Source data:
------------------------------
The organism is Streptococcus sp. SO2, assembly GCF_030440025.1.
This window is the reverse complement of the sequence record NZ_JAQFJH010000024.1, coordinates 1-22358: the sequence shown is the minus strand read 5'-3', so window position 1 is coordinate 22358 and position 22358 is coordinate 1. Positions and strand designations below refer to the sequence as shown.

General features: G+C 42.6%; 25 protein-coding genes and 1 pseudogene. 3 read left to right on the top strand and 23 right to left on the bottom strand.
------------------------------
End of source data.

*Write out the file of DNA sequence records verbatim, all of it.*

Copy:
The organism is Streptococcus sp. SO2, assembly GCF_030440025.1.
This window is the reverse complement of the sequence record NZ_JAQFJH010000024.1, coordinates 1-22358: the sequence shown is the minus strand read 5'-3', so window position 1 is coordinate 22358 and position 22358 is coordinate 1. Positions and strand designations below refer to the sequence as shown.

General features: G+C 42.6%; 25 protein-coding genes and 1 pseudogene. 3 read left to right on the top strand and 23 right to left on the bottom strand.